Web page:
I would recommend an amber necklace for teething. My doctor asked what SC’s necklace was for, and when I told him he didn’t tell me I was stupid, rather said that it was a good idea and that Bonjela didn’t work anyway!

Like everything to do with children, of course, you need to be sensible, and of course if you buy a necklace where the amber beads are just tied up then the risk of scattering is greater than a necklace where the beads have a knot between each one.

But rather than scare-mongering reporting, surely a balanced perspective is better. You let children play with your necklaces, whilst you are wearing them and in the ‘dressing up box’¬†– surely there’s just as much chance of them choking if they manage to snap your necklaces as there is when they are wearing, and manage to snap an amber necklace?

Leave a comment

Filed under Children

Chickenpox – what worked for me!

Easter 2011 SC developed the dreaded chickenpox.

We’d escaped, thus far, despite at least 2 outbreaks at nursery.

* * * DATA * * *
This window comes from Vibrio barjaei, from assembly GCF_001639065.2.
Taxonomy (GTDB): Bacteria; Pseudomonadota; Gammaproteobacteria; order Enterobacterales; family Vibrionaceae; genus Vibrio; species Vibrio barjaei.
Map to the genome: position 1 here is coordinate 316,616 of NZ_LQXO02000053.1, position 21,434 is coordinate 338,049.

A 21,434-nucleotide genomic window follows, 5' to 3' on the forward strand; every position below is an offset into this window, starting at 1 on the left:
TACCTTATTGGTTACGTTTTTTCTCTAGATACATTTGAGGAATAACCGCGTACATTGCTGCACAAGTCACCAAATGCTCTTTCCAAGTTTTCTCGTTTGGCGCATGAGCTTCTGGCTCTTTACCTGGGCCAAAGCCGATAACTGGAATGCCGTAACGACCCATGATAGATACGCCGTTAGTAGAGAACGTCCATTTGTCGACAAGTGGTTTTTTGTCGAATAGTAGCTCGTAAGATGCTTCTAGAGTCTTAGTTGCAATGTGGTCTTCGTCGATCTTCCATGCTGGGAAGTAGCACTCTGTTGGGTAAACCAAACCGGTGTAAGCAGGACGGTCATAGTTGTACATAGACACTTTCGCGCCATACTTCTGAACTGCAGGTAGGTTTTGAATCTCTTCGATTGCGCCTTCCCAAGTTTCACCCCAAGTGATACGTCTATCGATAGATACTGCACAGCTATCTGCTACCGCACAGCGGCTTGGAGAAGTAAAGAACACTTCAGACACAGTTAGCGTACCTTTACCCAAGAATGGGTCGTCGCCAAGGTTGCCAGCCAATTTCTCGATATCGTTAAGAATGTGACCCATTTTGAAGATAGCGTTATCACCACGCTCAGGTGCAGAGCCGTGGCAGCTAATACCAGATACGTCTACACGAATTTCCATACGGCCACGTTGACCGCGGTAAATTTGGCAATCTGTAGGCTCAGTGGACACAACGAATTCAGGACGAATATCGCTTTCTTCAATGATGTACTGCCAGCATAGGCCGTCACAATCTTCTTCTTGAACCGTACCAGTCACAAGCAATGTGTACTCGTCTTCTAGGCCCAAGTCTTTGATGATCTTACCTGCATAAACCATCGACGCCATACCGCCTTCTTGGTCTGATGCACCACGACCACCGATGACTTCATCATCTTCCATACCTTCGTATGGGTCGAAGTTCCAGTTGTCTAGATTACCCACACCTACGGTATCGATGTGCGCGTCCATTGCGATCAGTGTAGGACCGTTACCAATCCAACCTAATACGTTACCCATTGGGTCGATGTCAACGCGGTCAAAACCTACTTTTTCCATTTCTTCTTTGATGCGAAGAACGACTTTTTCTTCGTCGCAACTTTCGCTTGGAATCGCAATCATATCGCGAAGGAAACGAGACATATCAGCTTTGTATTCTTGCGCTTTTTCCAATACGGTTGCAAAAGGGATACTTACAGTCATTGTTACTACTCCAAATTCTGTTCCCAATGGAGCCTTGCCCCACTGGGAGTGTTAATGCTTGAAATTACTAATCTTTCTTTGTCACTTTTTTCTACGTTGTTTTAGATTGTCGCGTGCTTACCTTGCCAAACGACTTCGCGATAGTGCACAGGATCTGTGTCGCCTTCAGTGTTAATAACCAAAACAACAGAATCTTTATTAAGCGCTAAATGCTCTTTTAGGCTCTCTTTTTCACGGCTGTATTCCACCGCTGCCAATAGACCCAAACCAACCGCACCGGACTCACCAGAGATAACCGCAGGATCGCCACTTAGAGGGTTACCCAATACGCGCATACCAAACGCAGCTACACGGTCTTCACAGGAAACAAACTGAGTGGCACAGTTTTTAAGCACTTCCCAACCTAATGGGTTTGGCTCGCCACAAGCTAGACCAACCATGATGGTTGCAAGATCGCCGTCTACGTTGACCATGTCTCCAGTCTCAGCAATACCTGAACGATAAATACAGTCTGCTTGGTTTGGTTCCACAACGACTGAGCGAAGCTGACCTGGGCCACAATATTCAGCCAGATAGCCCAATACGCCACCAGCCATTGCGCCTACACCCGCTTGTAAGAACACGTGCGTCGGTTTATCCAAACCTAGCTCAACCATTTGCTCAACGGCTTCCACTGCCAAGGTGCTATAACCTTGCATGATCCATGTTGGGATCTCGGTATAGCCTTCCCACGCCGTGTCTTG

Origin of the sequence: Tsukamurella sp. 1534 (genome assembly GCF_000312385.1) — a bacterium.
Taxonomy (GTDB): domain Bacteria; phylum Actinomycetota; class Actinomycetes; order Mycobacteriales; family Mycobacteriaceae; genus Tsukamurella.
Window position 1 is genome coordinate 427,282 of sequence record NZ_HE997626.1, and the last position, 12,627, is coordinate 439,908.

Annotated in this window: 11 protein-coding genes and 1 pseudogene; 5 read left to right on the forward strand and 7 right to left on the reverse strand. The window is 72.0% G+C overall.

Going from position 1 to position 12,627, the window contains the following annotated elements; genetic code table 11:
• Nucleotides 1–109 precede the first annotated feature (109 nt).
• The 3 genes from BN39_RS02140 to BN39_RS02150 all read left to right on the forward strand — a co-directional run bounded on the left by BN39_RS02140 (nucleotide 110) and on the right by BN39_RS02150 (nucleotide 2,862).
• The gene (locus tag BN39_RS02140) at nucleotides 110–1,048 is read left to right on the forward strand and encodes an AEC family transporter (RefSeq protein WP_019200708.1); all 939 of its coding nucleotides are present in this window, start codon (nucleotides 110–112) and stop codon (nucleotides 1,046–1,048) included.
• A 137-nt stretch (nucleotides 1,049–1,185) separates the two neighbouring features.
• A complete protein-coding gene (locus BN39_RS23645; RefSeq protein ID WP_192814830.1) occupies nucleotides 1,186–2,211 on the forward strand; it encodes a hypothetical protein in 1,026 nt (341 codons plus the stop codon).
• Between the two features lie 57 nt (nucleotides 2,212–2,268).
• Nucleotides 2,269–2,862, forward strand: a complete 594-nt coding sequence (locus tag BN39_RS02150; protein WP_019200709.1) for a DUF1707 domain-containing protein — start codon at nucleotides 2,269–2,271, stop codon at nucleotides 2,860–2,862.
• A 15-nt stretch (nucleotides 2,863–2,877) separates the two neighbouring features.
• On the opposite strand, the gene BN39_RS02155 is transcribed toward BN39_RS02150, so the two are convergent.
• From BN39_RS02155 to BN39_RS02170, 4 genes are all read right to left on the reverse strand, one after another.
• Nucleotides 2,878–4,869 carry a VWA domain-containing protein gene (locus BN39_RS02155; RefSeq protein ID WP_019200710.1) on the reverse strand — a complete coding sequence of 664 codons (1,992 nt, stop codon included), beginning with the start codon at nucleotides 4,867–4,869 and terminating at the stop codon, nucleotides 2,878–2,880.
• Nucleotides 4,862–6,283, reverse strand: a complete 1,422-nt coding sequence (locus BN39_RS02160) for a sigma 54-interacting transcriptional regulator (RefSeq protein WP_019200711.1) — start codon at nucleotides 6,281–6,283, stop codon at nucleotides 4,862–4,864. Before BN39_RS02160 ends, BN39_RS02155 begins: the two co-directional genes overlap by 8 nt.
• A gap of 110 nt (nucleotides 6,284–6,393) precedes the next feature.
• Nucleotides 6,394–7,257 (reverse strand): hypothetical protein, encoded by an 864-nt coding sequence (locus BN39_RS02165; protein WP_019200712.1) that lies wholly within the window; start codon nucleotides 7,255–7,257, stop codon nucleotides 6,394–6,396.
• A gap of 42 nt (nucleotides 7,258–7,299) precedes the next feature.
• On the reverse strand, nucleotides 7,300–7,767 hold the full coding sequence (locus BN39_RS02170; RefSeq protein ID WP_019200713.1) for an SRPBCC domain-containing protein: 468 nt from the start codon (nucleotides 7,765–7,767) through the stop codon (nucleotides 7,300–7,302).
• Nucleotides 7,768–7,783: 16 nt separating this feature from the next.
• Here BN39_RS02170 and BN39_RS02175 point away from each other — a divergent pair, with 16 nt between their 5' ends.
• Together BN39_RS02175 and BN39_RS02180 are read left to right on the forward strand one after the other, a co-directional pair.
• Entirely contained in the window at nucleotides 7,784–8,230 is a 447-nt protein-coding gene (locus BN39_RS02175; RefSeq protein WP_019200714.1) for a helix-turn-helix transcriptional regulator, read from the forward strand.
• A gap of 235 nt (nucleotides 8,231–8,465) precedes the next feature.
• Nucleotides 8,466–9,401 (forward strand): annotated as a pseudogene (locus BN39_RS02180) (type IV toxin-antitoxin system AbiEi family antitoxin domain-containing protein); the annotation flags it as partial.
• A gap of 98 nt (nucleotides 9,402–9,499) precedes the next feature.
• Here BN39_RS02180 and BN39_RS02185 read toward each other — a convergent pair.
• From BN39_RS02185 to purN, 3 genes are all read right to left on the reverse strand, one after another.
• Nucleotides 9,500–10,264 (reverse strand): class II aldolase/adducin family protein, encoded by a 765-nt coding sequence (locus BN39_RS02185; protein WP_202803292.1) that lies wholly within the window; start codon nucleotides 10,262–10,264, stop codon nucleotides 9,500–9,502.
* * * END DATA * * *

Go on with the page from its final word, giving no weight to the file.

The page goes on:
He’d shown no symptoms at all. We even went to his pre-school gym class in the afternoon.

I took his clothes off and noticed nothing before popping him into the bath …

… and then no more than 10 minutes later there they were, 3 big red spots on his abdomen.

I’d had chickenpox when I was about 8 or 9 and had them very bad, as did my sister. We had spots everywhere you could possibly imagine.

Anyway, SC got the pox.

Now, I’m very much into alternative and natural remedies as much as I can. SC hasn’t had any antibiotics at all, and the only pain relief he has is baby Nurofen¬†– as unlike¬†Calpol doesn’t have colours or sugar in.

So when he’d gone to sleep that night I had a good old surf to find out what to do, naturally for chickenpox.

Remedies ranged from drinking plenty of fluids, water and fruit juice to weird herbal concoctions.

A friend had also recommended something called “Virasoothe”.

So the next morning I set off to the chemist to see what I could get. I bought:

  • Aqueous Cream with Calamine – remember the old calamine lotion, pink and dried white? This didn’t dry out, but did stick to the clothes – wouldn’t recommend it.
  • Allerelief¬†– this is a natural allergy relief medicine (like Piriton but no colours/sugars, etc)

Then I went to have a look at this Virasoothe.